Oh, good morning, rooster.
Fog hanging low. The cafe is fuller this morning than the last few times I’d been. Black coffee and a bacon and goat cheese empanada. The flurry of Spanish circling my ears. I’m reminded that we have a lot of learning to do upon my return,
Return. Not thinking about leaving just yet.
She pulls out a bowl of pomegranate seeds and adds it to the bar that is already stuffed full of scones and hard-boiled eggs and flaky sea salt, granola and yogurt, and local unfiltered apple juice.
A deer darts across 128. He turns back to look at us as we move along.
Two more deer. These, I didn’t see. They stop and stare at us again. Remember to look up Deer medicine later.
It’s just the two of us, and a young man with the chef, and this is actually the most perfect thing, A private pasta-making class during which we drink Scharfenberger and sparkling water. We make farfalle and pappardelle and the one that looks like a chicken gullet. He brings us oysters—my first time eating them raw—and then a salad with more pomegranate seeds and pickled butternut squash and roasted delicata with a ginger dressing, and then our pasta to which he’s added shrimp seasoned with a piment d’ville. And then a plate of figs drizzled with honeycomb.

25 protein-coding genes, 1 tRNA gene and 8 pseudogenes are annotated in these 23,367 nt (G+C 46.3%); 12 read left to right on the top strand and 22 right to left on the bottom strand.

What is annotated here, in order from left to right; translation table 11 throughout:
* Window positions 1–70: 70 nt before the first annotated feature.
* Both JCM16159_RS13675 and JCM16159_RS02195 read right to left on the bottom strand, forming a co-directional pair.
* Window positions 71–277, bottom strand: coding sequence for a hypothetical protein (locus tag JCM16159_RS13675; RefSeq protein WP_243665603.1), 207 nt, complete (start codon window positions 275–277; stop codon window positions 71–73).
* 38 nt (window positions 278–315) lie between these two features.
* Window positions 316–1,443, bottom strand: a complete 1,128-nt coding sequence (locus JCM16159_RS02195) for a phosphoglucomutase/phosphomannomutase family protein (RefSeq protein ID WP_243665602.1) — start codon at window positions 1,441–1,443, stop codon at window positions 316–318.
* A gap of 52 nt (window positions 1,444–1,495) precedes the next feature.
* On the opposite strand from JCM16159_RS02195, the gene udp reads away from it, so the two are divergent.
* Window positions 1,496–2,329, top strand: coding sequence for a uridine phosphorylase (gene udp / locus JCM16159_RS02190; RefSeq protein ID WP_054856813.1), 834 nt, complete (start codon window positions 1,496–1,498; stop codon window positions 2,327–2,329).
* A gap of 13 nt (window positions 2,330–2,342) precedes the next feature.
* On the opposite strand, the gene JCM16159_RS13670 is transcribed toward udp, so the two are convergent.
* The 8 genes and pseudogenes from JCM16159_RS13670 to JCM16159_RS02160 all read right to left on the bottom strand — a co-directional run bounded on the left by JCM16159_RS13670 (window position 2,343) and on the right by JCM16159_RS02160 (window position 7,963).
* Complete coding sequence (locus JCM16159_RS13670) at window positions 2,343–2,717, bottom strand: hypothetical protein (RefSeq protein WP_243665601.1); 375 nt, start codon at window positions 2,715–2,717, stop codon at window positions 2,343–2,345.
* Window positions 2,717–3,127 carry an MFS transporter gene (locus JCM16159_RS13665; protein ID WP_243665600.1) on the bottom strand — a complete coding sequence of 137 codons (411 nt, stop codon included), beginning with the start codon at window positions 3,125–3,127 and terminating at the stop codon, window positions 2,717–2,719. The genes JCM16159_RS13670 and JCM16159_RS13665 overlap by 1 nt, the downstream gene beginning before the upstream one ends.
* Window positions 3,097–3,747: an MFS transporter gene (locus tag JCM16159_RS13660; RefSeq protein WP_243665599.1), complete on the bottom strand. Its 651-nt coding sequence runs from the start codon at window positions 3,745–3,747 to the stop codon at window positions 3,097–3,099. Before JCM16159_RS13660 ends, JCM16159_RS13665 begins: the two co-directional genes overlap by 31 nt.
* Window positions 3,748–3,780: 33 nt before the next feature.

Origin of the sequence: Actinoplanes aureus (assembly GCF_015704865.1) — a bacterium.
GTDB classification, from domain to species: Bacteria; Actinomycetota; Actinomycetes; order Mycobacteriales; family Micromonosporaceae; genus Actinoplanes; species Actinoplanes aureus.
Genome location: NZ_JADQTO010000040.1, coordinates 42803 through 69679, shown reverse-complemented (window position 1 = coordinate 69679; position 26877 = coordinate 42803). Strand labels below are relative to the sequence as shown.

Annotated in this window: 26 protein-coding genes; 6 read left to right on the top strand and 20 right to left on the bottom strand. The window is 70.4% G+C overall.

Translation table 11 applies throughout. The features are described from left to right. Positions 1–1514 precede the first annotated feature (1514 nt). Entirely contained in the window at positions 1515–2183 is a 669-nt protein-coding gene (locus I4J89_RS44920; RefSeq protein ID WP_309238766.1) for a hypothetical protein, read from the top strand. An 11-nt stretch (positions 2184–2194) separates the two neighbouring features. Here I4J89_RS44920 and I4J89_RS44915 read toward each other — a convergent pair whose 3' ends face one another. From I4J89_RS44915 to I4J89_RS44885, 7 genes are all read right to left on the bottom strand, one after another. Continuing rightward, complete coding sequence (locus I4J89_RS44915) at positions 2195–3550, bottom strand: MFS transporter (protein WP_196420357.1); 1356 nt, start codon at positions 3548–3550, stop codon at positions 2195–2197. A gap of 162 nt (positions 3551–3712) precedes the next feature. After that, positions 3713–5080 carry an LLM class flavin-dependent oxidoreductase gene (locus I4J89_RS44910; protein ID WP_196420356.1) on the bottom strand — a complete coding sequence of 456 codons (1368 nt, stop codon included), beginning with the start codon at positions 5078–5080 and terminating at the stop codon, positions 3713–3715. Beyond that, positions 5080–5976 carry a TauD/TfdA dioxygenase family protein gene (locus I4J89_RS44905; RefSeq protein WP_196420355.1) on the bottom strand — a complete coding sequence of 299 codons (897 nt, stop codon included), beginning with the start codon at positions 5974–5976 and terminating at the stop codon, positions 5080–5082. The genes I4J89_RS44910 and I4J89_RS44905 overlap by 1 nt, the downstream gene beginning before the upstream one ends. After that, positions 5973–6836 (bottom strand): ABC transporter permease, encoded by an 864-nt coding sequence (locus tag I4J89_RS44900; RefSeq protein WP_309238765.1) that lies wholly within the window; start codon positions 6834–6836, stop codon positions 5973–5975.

Delight while under the blanket on the sleeping porch. Her in her bath with her glass of Syrah and her book. The sounds of the cats chasing one another through the leaves.
Notebooks full of stars.
A whole sky full of stars. Billions of them. I feel even smaller at this moment that when we overlooking the gray waves of the sea. Why does this have to be the last night?
Up before the alarm. Not surprised at all by this. There is too much to be excited about.
I find them all and give them hugs before I go. They are all jealous that I am leaving. I tell them that we will pick another weekend for all of us to go. Don’t worry. He asks me to bring back a bottle of Pinot Noir Juice.
I go through the car wash like he asked me too even though I feel like it will put me behind schedule.
No. I’m really not a city person.
I’m here. She’s here. We’re together.
The water is churning. So powerful. I’ve never seen waves that big. We pull off somewhere in Bodega Bay to watch the gray water smash against the gray cliffs.
Lunch at Trink’s. Apparently it’s Point Reyes Blue Cheese that should be on my BLT, not cheddar. The sound of crashing waves flooding the spaces in between words.
Mountain View Road.
Phillips Hill Gewurtztraminer with our backs to the sun.
Roederer Brut. Baxter Pinot Noir. Catching up in the candle light. Writing a list of restaurants in New Orleans for the server. Hot shower uninterrupted.
The roosters are calmer this morning. I wish I could trade the sounds of roosters for the sounds of dogs that I’ll be returning to back home.
Twenty more minutes before the coffee shop opens.
I try my best to tiptoe through the room but the floors still creak underneath my footsteps.
I start to tear up as I sprinkle cinnamon into my coffee.
I opt for the bacon and goat cheese empanada. There are little bits of red bell pepper in it. The pastry is crisp and flaky, yet soft. We should have come here for lunch yesterday.